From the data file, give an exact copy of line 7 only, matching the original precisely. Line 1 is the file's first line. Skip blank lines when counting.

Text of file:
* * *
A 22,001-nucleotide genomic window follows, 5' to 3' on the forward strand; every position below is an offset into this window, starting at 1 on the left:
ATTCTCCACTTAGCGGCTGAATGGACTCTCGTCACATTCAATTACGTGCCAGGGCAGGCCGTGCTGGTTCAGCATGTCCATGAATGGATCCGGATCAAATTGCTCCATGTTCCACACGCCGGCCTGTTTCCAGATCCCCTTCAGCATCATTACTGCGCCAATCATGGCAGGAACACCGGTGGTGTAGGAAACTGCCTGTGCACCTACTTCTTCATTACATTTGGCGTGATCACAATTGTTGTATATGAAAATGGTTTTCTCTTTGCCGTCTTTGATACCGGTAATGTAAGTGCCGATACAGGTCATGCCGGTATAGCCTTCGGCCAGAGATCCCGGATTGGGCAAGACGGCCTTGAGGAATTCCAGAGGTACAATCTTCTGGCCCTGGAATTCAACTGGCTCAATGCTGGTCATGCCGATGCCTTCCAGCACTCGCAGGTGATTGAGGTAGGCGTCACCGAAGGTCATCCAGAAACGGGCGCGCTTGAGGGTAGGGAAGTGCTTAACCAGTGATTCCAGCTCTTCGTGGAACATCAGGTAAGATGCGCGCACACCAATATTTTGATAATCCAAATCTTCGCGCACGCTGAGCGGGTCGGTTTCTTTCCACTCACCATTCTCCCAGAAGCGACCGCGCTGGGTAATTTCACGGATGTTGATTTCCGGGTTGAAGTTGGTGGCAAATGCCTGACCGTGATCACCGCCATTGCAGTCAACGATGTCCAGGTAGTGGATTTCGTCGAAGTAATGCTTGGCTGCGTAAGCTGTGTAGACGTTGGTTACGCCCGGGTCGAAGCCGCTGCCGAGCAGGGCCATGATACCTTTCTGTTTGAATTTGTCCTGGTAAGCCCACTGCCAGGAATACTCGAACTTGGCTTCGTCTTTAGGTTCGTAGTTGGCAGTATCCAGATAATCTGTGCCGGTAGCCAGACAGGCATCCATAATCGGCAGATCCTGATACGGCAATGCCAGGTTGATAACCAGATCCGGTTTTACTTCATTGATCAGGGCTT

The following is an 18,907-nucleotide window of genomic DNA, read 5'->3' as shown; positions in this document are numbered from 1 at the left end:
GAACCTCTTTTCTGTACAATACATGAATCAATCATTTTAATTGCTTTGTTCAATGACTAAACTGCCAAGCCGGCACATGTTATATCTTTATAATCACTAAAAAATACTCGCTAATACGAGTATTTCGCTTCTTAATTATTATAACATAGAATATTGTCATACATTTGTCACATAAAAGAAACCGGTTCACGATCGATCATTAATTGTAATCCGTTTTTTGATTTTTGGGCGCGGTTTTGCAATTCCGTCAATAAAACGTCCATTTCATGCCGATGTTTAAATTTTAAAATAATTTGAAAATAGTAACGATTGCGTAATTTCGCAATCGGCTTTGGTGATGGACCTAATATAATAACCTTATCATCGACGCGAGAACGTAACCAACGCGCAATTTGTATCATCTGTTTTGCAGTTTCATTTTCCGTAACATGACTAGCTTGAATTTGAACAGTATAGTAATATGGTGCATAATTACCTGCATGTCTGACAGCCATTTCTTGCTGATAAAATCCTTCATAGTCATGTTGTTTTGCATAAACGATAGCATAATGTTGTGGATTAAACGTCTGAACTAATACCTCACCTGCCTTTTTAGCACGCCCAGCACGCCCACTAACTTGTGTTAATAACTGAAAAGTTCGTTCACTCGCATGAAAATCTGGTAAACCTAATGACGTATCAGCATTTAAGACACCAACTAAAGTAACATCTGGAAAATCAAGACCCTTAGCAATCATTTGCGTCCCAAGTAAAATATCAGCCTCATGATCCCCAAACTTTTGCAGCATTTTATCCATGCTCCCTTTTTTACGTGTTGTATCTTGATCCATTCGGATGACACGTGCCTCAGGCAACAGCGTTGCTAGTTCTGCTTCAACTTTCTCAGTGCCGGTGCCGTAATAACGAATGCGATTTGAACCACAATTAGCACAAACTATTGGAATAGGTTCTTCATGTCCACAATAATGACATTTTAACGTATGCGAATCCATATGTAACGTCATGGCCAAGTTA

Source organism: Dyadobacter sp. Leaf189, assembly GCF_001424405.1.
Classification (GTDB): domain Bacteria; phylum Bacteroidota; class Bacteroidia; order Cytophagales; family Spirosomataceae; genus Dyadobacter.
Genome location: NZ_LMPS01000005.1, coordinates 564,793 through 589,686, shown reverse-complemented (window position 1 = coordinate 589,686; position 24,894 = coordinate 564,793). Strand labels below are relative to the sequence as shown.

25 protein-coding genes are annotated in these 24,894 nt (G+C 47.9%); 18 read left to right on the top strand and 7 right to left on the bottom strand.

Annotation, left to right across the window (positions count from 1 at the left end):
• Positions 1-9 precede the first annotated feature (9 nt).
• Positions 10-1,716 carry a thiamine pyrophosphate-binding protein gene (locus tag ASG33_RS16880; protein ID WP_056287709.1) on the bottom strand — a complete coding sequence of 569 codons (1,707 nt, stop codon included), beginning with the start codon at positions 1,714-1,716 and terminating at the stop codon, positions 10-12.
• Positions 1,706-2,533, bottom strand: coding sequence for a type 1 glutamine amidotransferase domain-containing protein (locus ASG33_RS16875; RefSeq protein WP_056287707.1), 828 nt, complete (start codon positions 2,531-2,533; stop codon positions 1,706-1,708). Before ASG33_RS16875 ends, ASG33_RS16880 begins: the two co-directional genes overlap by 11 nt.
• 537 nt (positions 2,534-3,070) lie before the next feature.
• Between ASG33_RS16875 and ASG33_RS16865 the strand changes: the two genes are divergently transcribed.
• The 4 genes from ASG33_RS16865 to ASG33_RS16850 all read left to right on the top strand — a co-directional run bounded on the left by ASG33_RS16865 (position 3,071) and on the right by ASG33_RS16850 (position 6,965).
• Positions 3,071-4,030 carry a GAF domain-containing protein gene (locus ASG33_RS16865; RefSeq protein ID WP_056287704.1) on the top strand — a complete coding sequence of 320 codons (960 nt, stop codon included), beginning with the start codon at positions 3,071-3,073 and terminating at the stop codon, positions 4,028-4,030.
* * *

Genome location: NZ_LMPS01000005.1, coordinates 564,793 through 589,686, shown reverse-complemented (window position 1 = coordinate 589,686; position 24,894 = coordinate 564,793). Strand labels below are relative to the sequence as shown.